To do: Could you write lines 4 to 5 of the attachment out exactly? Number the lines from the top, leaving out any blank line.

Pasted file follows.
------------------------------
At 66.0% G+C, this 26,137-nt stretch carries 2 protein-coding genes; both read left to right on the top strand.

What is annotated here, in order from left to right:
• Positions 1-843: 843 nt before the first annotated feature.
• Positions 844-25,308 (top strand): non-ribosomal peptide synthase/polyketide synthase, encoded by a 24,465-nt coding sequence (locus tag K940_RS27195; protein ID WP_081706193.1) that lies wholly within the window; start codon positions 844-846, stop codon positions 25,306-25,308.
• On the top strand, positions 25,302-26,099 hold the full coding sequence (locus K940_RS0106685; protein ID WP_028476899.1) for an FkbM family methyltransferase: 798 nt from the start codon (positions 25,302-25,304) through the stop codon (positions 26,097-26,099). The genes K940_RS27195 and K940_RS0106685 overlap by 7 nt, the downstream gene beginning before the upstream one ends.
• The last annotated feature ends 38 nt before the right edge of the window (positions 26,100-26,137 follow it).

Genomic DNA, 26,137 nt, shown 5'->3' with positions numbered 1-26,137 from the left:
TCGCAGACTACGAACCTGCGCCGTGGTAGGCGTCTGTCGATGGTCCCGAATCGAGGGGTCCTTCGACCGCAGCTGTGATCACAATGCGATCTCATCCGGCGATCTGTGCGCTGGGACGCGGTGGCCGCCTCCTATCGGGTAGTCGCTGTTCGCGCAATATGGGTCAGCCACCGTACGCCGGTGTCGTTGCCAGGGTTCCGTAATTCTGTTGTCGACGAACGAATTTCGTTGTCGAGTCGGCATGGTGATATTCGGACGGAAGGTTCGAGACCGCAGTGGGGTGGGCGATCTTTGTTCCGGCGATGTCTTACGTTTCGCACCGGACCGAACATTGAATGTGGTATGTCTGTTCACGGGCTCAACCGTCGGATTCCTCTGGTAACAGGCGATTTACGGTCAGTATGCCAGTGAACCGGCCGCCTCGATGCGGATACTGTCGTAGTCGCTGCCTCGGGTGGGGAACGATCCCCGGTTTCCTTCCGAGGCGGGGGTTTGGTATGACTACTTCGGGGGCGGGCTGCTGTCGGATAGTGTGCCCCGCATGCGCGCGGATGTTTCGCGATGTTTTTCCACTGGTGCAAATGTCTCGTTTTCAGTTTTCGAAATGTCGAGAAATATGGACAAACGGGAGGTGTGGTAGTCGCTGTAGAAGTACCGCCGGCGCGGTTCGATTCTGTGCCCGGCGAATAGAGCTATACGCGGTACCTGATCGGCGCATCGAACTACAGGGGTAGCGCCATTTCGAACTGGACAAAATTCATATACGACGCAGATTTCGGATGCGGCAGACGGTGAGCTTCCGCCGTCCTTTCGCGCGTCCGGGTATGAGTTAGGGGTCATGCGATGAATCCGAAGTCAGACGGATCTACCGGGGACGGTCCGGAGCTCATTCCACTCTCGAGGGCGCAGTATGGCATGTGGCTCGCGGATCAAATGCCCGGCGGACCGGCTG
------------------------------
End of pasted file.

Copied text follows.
• Positions 844-25,308 (top strand): non-ribosomal peptide synthase/polyketide synthase, encoded by a 24,465-nt coding sequence (locus tag K940_RS27195; protein ID WP_081706193.1) that lies wholly within the window; start codon positions 844-846, stop codon positions 25,306-25,308.
• On the top strand, positions 25,302-26,099 hold the full coding sequence (locus K940_RS0106685; protein ID WP_028476899.1) for an FkbM family methyltransferase: 798 nt from the start codon (positions 25,302-25,304) through the stop codon (positions 26,097-26,099). The genes K940_RS27195 and K940_RS0106685 overlap by 7 nt, the downstream gene beginning before the upstream one ends.